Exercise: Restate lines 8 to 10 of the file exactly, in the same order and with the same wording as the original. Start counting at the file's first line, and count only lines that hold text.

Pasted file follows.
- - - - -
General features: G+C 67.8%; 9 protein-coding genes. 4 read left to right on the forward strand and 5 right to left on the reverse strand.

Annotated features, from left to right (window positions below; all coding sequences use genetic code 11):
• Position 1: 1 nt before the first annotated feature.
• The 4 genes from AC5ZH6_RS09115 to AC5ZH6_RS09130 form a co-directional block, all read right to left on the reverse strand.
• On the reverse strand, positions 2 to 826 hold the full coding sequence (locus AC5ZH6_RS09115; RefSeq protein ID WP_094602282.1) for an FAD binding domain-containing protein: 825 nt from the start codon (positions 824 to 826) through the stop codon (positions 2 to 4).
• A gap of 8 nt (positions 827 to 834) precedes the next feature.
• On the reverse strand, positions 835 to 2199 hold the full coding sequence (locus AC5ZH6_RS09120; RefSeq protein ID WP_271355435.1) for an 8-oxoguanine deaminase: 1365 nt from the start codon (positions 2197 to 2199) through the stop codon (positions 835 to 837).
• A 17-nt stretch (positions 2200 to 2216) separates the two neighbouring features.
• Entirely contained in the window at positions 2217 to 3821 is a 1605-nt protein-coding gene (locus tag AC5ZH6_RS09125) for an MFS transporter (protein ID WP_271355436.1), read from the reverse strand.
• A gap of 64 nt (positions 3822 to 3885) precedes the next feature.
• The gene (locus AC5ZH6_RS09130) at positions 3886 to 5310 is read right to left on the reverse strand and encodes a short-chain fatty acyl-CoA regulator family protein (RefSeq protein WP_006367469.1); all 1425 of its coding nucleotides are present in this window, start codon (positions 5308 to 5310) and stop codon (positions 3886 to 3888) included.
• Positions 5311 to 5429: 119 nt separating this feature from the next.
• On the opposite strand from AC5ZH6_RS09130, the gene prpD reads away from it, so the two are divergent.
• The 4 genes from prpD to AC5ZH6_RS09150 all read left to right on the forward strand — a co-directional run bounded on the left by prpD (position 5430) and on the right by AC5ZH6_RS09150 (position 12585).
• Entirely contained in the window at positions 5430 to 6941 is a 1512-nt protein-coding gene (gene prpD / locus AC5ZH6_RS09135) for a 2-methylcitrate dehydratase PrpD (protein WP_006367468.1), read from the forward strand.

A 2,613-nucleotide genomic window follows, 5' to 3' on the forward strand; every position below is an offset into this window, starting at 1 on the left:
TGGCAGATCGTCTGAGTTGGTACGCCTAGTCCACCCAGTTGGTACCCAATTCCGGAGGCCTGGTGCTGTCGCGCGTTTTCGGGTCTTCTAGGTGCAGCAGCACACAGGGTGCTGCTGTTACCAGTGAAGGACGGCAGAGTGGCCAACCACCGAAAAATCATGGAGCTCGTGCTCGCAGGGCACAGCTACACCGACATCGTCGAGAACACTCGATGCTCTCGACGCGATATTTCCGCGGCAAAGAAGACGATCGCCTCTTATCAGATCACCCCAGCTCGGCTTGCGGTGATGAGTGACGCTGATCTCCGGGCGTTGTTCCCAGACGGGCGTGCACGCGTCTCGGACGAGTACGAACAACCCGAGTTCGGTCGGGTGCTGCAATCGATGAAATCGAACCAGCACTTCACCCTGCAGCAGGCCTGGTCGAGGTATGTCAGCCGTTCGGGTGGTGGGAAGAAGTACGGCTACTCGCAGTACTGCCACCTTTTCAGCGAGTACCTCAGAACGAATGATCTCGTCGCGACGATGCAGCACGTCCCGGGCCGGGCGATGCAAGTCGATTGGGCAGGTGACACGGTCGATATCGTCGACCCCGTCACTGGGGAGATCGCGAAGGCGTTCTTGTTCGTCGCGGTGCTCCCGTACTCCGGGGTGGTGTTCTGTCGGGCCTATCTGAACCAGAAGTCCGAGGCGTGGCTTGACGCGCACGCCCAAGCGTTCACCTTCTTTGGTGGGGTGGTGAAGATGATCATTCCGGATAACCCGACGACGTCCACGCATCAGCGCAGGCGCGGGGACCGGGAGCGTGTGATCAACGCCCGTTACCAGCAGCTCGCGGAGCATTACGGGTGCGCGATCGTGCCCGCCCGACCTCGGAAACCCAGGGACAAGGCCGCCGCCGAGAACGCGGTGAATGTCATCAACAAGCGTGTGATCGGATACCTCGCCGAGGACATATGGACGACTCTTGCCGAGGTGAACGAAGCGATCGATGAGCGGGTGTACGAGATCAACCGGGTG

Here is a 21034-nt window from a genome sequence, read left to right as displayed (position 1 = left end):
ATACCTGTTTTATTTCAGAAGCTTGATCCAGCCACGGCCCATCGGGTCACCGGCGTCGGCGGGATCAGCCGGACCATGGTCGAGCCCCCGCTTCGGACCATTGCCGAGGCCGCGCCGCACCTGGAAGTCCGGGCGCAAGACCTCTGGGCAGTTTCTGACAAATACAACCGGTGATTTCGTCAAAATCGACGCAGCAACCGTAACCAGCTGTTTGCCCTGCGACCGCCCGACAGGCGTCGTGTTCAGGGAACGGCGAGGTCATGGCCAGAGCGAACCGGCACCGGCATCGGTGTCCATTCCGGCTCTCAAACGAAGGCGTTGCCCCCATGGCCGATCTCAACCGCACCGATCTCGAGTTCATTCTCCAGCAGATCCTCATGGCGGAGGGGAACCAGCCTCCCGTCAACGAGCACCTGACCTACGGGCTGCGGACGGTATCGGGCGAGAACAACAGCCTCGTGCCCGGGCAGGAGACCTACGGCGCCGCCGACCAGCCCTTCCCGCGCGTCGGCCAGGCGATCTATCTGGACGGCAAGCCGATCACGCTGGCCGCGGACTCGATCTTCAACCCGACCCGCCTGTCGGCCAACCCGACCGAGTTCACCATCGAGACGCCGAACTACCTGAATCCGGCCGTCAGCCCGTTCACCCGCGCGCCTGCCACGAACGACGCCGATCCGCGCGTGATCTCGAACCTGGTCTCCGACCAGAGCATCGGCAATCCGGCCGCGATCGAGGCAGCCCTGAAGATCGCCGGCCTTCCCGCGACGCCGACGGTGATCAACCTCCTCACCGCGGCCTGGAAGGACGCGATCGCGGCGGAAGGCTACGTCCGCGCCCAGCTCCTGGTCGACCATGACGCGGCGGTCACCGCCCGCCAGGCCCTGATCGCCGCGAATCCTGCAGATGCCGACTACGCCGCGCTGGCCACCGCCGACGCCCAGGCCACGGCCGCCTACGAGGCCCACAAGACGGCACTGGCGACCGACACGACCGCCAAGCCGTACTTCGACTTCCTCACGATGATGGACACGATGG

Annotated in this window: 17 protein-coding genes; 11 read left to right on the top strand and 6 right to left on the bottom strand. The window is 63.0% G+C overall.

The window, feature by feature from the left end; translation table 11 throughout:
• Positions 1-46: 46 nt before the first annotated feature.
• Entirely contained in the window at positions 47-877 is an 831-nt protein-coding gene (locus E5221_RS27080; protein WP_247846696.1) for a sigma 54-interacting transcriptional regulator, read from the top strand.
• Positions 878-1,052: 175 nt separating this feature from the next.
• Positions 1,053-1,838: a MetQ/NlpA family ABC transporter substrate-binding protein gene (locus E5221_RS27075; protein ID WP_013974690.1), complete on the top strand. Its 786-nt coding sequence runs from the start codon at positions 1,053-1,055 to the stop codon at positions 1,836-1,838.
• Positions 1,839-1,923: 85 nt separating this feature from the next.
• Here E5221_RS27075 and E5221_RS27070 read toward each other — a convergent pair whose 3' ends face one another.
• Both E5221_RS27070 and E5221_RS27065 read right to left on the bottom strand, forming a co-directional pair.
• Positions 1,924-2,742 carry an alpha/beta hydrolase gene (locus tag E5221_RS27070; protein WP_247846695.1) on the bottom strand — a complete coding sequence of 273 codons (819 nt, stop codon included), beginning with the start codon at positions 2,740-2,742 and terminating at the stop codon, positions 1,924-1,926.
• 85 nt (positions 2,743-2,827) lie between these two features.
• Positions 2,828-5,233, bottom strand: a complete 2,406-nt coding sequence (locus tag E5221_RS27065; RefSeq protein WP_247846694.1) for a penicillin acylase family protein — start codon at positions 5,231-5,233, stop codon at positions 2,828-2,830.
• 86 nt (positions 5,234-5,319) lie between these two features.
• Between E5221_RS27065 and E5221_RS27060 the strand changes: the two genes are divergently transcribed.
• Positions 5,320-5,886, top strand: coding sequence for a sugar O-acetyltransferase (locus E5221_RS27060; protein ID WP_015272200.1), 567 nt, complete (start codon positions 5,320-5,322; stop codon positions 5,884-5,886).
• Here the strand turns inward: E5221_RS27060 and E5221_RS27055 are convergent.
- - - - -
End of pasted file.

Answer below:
• A 17-nt stretch (positions 2200 to 2216) separates the two neighbouring features.
• Entirely contained in the window at positions 2217 to 3821 is a 1605-nt protein-coding gene (locus tag AC5ZH6_RS09125) for an MFS transporter (protein ID WP_271355436.1), read from the reverse strand.
• A gap of 64 nt (positions 3822 to 3885) precedes the next feature.